Corrigan's Guide to Caviar

Do you know your Kaluga from your Beluga? Get prepared for your next event with the Corrigan's guide to Caviar!

The world of Caviar can seem like a daunting place for the uninitiated, but it’s much easier to navigate and understand than you’d think!

The first post in our new series to help you understand the world of roe, we’re here to break down the different types of Caviar to select from, to ensure you’re choosing the best roe for you!


Types of Caviar

The type of Caviar essentially boil down to what type of fish it comes from. The caviar purists out there will insist that only roe from wild sturgeon in the Caspian and Black seas can be considered true caviar, but roe from other species of sturgeon or other fish can also come under the same umbrella.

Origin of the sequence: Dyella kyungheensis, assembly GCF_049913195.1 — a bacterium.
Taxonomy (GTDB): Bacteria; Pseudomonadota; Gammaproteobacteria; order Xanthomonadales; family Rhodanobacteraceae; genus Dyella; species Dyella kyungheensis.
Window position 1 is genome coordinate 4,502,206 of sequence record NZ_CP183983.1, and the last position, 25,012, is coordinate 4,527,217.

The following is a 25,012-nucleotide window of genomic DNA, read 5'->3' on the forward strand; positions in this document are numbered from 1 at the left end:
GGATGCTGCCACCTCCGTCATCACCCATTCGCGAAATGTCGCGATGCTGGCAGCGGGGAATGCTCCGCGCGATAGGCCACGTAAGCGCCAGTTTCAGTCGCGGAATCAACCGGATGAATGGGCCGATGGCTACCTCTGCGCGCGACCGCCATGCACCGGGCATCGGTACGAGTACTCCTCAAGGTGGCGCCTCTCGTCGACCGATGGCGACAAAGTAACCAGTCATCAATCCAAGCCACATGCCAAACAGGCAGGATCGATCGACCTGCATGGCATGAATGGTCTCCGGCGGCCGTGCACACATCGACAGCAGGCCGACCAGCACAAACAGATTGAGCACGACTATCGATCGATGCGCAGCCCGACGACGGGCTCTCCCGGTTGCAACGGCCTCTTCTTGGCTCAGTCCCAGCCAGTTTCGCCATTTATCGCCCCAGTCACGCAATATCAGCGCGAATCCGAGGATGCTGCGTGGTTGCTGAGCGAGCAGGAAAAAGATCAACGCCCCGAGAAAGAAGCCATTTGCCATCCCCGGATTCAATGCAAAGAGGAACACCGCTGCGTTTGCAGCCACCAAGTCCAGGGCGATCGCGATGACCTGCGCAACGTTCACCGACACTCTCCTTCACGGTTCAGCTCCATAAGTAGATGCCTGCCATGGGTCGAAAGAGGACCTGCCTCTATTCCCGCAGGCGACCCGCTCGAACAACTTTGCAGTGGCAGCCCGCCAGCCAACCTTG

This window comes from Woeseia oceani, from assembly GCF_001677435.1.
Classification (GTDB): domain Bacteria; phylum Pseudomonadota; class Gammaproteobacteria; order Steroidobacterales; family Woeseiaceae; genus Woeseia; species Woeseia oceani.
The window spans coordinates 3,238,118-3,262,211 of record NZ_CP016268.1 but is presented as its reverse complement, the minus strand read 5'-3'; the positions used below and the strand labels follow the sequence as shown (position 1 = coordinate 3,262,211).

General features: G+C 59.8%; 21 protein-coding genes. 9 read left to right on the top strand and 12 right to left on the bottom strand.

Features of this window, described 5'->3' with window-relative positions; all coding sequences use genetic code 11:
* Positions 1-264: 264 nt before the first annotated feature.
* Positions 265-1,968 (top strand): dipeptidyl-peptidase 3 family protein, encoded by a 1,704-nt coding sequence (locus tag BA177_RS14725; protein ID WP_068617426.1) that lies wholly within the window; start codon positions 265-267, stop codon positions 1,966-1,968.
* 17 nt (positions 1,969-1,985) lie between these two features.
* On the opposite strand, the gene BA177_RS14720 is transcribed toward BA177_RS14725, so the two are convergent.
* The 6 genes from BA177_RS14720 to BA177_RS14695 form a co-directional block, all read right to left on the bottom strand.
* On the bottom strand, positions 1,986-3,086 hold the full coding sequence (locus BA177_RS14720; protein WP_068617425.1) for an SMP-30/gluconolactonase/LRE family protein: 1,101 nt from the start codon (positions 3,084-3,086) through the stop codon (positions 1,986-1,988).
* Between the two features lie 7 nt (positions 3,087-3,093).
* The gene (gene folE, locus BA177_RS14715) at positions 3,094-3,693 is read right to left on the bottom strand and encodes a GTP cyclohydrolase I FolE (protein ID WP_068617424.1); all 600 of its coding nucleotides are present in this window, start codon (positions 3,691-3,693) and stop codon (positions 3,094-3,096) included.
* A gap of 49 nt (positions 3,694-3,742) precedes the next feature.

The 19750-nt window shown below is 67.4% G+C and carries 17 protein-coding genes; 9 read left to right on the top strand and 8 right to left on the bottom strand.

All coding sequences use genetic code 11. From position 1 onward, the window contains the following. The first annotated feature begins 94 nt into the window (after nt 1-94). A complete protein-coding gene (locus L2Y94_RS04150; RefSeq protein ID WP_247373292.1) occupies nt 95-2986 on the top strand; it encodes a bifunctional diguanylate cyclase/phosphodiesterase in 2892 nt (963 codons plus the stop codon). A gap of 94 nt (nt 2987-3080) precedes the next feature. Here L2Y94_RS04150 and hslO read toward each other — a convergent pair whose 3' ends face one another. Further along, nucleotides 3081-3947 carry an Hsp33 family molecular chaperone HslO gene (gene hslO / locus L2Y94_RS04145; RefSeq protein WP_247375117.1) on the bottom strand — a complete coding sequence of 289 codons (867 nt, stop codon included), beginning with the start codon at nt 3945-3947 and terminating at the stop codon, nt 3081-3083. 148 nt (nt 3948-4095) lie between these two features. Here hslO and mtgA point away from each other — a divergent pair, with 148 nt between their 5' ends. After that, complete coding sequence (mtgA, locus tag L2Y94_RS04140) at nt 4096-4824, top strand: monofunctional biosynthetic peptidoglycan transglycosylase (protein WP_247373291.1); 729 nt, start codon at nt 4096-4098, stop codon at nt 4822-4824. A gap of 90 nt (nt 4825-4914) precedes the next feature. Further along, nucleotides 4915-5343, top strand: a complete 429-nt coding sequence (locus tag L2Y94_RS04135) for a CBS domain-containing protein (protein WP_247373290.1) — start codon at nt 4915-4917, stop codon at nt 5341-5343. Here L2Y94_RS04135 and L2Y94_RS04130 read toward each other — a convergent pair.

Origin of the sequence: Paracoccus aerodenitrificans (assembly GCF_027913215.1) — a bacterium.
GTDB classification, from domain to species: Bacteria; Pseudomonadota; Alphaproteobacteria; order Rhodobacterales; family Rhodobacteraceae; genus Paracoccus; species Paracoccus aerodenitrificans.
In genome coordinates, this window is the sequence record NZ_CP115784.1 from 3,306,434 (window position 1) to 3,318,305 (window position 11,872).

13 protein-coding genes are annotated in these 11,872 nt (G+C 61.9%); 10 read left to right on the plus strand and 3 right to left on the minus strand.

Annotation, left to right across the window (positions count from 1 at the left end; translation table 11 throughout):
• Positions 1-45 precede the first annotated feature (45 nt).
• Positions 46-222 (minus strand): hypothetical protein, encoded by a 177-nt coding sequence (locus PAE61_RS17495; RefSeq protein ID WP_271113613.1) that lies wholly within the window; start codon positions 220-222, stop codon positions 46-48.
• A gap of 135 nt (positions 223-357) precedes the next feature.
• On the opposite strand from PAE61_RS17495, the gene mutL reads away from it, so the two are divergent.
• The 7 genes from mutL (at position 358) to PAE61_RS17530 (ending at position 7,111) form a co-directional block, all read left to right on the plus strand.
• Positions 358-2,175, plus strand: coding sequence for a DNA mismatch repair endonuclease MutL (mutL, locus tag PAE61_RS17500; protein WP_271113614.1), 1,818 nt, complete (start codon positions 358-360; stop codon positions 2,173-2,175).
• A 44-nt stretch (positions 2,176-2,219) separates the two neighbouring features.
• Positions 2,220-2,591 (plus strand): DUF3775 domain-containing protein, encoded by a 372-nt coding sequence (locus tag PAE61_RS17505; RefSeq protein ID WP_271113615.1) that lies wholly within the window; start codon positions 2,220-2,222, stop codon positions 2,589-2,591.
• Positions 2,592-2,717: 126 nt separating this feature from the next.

The Sturgeon is one of the oldest fish breeds in the world, dating back to a time when much larger creatures were roaming the earth. It is believed that their appearance has changed very little in all this time, so if you want to see a living dinosaur which can live to up to 120 years old – let’s head to the Caspian Sea! 

Ossetra Caviar

Ossetra is the first of our Sturgeon species from which the best caviar is traditionally found. The caviar itself is known for having a nutty, creamy flavour, with a burst that shares the flavours of the sea. The eggs vary from black to dark brown, and lucky diners can occasionally find specks of gold or white on rare occasions. 

Sevruga Caviar

Sevruga Caviar is a little smaller than its Ossetra cousin, but still packs a punch. The colour can range from light grey to charcoal, and they’re extremely delicate due to the size. The Sevruga roe come with less of a pop, and more of a melt in the mouth texture. Flavour wise, you can expect a complex mix of creaminess, hazelnut and butter on the palate.

Beluga Caviar